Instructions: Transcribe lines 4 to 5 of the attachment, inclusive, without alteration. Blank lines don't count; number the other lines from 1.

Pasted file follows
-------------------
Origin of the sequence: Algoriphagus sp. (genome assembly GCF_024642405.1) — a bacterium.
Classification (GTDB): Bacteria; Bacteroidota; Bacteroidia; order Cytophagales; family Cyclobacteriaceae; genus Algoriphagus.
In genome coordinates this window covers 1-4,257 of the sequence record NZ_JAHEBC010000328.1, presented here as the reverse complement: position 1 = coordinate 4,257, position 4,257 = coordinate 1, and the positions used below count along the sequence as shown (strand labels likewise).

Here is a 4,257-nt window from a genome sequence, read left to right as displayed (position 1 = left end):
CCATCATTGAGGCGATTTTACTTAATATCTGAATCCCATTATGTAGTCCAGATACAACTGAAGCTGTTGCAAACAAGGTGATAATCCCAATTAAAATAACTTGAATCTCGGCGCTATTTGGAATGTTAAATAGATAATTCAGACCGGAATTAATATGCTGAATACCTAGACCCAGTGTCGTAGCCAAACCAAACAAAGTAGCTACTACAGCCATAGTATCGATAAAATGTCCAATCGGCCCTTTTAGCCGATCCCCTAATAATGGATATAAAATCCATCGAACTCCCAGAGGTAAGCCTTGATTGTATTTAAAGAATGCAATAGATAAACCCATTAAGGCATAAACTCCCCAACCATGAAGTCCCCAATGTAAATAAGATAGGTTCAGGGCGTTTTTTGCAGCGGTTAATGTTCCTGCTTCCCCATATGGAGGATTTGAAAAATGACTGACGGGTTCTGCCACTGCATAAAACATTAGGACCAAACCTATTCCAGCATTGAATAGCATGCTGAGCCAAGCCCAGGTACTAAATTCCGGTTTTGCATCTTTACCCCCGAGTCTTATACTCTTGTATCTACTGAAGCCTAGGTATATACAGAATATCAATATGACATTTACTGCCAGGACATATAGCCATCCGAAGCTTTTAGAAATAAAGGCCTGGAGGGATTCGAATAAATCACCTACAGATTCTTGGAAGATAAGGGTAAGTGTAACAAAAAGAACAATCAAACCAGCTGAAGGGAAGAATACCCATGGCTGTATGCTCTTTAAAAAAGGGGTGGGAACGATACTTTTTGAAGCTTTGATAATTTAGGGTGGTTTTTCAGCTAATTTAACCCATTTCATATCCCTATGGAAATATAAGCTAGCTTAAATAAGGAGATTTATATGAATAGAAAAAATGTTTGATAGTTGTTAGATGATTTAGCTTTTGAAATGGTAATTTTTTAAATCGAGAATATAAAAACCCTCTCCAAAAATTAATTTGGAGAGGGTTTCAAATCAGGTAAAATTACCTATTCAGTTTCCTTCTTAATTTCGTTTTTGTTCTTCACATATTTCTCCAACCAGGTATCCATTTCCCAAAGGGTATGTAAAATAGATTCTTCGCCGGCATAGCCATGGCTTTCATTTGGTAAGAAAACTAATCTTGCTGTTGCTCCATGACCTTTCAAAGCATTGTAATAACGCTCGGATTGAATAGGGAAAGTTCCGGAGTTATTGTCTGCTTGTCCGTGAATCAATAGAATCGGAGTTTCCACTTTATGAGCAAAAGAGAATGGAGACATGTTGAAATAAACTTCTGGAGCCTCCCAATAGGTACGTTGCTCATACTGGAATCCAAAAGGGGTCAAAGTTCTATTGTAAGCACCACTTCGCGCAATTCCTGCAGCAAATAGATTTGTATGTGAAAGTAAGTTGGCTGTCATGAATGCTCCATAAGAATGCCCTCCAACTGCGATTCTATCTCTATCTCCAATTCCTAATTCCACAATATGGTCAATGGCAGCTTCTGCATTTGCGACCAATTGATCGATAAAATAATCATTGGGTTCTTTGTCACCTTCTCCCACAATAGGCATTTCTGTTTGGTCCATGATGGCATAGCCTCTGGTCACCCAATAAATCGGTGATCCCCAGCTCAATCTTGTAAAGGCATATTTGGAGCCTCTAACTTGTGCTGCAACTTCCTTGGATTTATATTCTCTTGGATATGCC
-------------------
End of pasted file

Here is a 4,257-nt window from a genome sequence, read left to right as displayed (position 1 = left end):
CCATCATTGAGGCGATTTTACTTAATATCTGAATCCCATTATGTAGTCCAGATACAACTGAAGCTGTTGCAAACAAGGTGATAATCCCAATTAAAATAACTTGAATCTCGGCGCTATTTGGAATGTTAAATAGATAATTCAGACCGGAATTAATATGCTGAATACCTAGACCCAGTGTCGTAGCCAAACCAAACAAAGTAGCTACTACAGCCATAGTATCGATAAAATGTCCAATCGGCCCTTTTAGCCGATCCCCTAATAATGGATATAAAATCCATCGAACTCCCAGAGGTAAGCCTTGATTGTATTTAAAGAATGCAATAGATAAACCCATTAAGGCATAAACTCCCCAACCATGAAGTCCCCAATGTAAATAAGATAGGTTCAGGGCGTTTTTTGCAGCGGTTAATGTTCCTGCTTCCCCATATGGAGGATTTGAAAAATGACTGACGGGTTCTGCCACTGCATAAAACATTAGGACCAAACCTATTCCAGCATTGAATAGCATGCTGAGCCAAGCCCAGGTACTAAATTCCGGTTTTGCATCTTTACCCCCGAGTCTTATACTCTTGTATCTACTGAAGCCTAGGTATATACAGAATATCAATATGACATTTACTGCCAGGACATATAGCCATCCGAAGCTTTTAGAAATAAAGGCCTGGAGGGATTCGAATAAATCACCTACAGATTCTTGGAAGATAAGGGTAAGTGTAACAAAAAGAACAATCAAACCAGCTGAAGGGAAGAATACCCATGGCTGTATGCTCTTTAAAAAAGGGGTGGGAACGATACTTTTTGAAGCTTTGATAATTTAGGGTGGTTTTTCAGCTAATTTAACCCATTTCATATCCCTATGGAAATATAAGCTAGCTTAAATAAGGAGATTTATATGAATAGAAAAAATGTTTGATAGTTGTTAGATGATTTAGCTTTTGAAATGGTAATTTTTTAAATCGAGAATATAAAAACCCTCTCCAAAAATTAATTTGGAGAGGGTTTCAAATCAGGTAAAATTACCTATTCAGTTTCCTTCTTAATTTCGTTTTTGTTCTTCACATATTTCTCCAACCAGGTATCCATTTCCCAAAGGGTATGTAAAATAGATTCTTCGCCGGCATAGCCATGGCTTTCATTTGGTAAGAAAACTAATCTTGCTGTTGCTCCATGACCTTTCAAAGCATTGTAATAACGCTCGGATTGAATAGGGAAAGTTCCGGAGTTATTGTCTGCTTGTCCGTGAATCAATAGAATCGGAGTTTCCACTTTATGAGCAAAAGAGAATGGAGACATGTTGAAATAAACTTCTGGAGCCTCCCAATAGGTACGTTGCTCATACTGGAATCCAAAAGGGGTCAAAGTTCTATTGTAAGCACCACTTCGCGCAATTCCTGCAGCAAATAGATTTGTATGTGAAAGTAAGTTGGCTGTCATGAATGCTCCATAAGAATGCCCTCCAACTGCGATTCTATCTCTATCTCCAATTCCTAATTCCACAATATGGTCAATGGCAGCTTCTGCATTTGCGACCAATTGATCGATAAAATAATCATTGGGTTCTTTGTCACCTTCTCCCACAATAGGCATTTCTGTTTGGTCCATGATGGCATAGCCTCTGGTCACCCAATAAATCGGTGATCCCCAGCTCAATCTTGTAAAGGCATATTTGGAGCCTCTAACTTGTGCTGCAACTTCCTTGGATTTATATTCTCTTGGATATGCC